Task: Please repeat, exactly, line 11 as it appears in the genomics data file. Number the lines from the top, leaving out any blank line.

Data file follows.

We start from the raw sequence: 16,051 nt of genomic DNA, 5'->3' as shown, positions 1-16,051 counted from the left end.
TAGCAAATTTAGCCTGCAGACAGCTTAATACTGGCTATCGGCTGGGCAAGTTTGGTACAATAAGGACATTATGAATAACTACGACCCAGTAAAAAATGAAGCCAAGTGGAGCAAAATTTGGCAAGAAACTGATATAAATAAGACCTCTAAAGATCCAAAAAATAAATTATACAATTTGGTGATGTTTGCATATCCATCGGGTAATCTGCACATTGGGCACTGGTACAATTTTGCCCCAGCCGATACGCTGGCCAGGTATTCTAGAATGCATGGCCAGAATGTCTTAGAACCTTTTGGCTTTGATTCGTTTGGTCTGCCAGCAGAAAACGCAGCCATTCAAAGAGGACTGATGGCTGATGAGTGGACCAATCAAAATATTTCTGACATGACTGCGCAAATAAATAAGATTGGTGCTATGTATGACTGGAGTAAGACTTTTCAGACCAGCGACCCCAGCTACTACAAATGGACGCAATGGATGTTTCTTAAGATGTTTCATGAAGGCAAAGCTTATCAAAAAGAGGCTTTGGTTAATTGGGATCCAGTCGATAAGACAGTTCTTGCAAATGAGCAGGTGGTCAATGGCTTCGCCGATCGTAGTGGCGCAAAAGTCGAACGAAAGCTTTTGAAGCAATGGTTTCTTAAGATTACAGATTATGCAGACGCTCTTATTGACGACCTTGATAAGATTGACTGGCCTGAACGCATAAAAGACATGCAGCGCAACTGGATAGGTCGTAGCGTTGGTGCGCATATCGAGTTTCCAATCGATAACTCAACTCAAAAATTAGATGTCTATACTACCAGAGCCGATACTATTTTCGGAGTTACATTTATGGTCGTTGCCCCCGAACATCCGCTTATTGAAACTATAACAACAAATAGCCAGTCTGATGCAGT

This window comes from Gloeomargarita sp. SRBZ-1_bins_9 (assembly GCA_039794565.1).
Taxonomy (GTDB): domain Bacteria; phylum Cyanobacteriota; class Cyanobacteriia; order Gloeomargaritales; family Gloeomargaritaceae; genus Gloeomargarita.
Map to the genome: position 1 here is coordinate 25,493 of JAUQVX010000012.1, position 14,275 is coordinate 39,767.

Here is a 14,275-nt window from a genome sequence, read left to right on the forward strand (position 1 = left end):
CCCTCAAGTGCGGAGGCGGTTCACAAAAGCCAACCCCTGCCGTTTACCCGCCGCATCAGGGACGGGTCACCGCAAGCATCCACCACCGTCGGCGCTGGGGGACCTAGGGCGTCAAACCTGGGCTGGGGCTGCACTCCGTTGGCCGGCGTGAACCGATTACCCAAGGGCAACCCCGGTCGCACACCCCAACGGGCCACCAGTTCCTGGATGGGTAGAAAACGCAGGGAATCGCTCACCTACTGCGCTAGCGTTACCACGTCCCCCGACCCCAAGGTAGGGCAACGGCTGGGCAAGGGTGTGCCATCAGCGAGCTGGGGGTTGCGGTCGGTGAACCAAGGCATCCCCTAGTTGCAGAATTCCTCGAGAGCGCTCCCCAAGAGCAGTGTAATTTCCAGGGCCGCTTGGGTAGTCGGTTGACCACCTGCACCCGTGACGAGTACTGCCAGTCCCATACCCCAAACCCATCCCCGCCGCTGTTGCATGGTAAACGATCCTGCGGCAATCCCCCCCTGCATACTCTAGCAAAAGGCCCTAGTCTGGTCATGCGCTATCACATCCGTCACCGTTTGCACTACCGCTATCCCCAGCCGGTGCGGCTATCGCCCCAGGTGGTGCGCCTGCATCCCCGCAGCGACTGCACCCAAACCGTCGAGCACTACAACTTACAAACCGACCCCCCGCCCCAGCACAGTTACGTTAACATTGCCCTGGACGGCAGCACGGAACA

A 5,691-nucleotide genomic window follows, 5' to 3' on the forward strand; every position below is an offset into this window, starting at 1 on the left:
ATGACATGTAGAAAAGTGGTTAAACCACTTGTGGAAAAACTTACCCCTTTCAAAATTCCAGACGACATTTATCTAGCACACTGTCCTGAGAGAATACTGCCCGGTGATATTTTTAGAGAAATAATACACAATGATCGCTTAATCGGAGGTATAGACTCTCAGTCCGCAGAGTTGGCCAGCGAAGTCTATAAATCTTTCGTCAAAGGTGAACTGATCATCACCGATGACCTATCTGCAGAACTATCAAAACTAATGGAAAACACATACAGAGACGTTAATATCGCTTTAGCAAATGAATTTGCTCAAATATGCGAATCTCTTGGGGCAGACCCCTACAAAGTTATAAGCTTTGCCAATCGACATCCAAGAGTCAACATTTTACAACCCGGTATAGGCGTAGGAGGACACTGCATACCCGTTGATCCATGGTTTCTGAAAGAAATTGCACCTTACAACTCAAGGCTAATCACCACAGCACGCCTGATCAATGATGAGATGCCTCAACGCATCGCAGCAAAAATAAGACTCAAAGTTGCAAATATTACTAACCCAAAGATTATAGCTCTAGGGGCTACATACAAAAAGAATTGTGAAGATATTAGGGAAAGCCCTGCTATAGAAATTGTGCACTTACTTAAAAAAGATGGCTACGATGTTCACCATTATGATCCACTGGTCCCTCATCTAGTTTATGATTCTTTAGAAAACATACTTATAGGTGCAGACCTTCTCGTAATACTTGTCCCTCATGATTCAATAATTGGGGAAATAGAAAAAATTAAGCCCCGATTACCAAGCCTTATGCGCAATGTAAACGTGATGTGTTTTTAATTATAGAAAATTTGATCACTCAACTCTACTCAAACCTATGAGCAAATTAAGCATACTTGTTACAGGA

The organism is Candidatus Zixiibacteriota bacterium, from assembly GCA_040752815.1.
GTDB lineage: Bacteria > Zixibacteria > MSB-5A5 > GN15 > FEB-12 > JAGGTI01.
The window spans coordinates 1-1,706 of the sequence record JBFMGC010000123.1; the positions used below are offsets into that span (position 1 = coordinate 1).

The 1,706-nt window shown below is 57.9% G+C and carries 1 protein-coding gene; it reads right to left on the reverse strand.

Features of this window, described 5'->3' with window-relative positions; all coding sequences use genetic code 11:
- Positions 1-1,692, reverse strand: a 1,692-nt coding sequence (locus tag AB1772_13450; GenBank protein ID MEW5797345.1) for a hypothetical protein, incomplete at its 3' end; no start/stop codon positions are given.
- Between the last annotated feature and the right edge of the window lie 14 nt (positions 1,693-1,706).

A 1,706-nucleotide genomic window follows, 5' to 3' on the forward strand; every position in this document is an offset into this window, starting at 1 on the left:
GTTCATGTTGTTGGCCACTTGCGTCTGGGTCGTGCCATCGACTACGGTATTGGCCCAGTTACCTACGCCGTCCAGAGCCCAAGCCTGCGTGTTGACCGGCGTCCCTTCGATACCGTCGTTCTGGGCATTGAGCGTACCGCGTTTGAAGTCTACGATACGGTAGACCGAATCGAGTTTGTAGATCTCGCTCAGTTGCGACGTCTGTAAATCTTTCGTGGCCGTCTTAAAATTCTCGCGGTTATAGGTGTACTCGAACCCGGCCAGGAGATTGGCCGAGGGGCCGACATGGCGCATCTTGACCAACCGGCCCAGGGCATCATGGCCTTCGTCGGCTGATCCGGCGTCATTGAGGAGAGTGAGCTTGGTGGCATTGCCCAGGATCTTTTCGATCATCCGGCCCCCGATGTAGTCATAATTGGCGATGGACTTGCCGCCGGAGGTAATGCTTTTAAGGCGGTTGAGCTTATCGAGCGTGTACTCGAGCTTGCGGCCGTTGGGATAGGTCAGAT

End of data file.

GTDB lineage: Bacteria > Zixibacteria > MSB-5A5 > GN15 > FEB-12 > JAGGTI01.